Marching band meets EDM with Too Many Zooz
New York’s Too Many Zooz harness the sonic chaos of the city and turn it into energetic music. The trio — which describes its sound as “brass house” — got their start playing in front of distracted commuters on subway platforms and sidewalks. Probably the toughest crowd in the universe — and Too Many Zooz pretty much always won them over. They make a lot of sound with a baritone sax, a trumpet, and a bass drum outfitted with some woodblocks, cowbells and other higher-register accenting pieces. You can watch YouTube footage of their frenetic busking performances. It will help explain their broad appeal, which mixes the pulse and thump of electronic dance music, the foot-sliding moves of James Brown and the propulsive honking blare of a marching band. These guys have gotten to work with Beyonce, which is a strong stamp of taste-making approval.
Too Many Zooz play Greensboro’s Blind Tiger on Sunday, January 19. I exchanged some email questions with trumpeter Matt Muirhead about the band last week.
If you don’t feel like watching videos of TMZ blowing away unsuspecting New Yorkers, take a look at their “Car Alarm” video, which is built around the insistent rhythmic beep of a car alarm, over which baritone saxophonist Leo Pellegrino (in a super-fly plum velour tracksuit) squonks out a slithery groove, followed by drummer David Parks (aka “King of Sludge”) pounding out a funky beat, to which Muirhead adds another layer of interlocking accents and gleaming trumpet blasts. It’s fun and funny, but also brilliant. Car alarms are part of the urban soundscape. And musicians have always responded to their sonic environment, mimicking the sounds of insects, birds, church bells, the clopping of horse hooves, the lonesome moan of train whistles, and the flapping time of windshield wipers. Creative musicians have incorporated the rhythms of all kinds of modern non-musical technology into recordings — the busy signals, rings and dial tones of telephones, the hissing of a dial-up modem, the rumbling of an idling engine. Too Many Zooz follow through on that timeless impulse, making the beeping alarm the centerpiece of the song and the video.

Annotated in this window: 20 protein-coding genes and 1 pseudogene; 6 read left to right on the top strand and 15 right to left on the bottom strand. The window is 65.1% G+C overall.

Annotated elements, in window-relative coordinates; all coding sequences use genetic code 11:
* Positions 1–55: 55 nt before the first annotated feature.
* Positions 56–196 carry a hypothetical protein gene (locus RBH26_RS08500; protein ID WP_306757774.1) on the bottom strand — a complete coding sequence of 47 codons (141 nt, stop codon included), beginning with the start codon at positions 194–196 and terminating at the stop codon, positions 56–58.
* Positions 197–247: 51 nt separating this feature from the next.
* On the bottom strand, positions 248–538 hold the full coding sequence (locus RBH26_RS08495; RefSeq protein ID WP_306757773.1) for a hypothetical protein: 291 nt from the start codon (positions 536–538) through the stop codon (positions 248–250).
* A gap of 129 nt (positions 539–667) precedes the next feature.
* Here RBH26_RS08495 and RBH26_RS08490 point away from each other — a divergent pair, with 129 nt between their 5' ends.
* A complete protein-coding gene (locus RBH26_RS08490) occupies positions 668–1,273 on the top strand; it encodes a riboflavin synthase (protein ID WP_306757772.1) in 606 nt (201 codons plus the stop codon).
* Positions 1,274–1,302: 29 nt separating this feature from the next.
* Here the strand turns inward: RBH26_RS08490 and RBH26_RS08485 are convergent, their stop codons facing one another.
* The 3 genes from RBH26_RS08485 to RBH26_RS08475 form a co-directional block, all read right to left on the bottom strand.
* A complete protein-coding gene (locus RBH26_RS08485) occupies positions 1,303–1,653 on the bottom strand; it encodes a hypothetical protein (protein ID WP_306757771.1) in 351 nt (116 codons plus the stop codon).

The song came about from a simple bit of inspiration.
“Leo just had this idea to play along with a car alarm, and we went out and rehearsed with a truck, haha. Which was interesting,” Muirhead said. “We just found something that worked and ran with it.”
I was swapping emails with Muirhead because last week because Too Many Zooz was out at sea when I was trying to reach them. The band was part of the lineup of the 2020 Jam Cruise, with artists like Moe, Galactic, and Pigeons Playing Ping Pong, bringing the eclectic freeform funk-leaning sounds of the jam-band scene to sun-loving vacationers ready for a break from winter. In addition to loads of live music, the cruise offers yoga, meditation and wellness seminars for participants. It sounds like the mellow vibe was working its magic on the members of Too Many Zooz.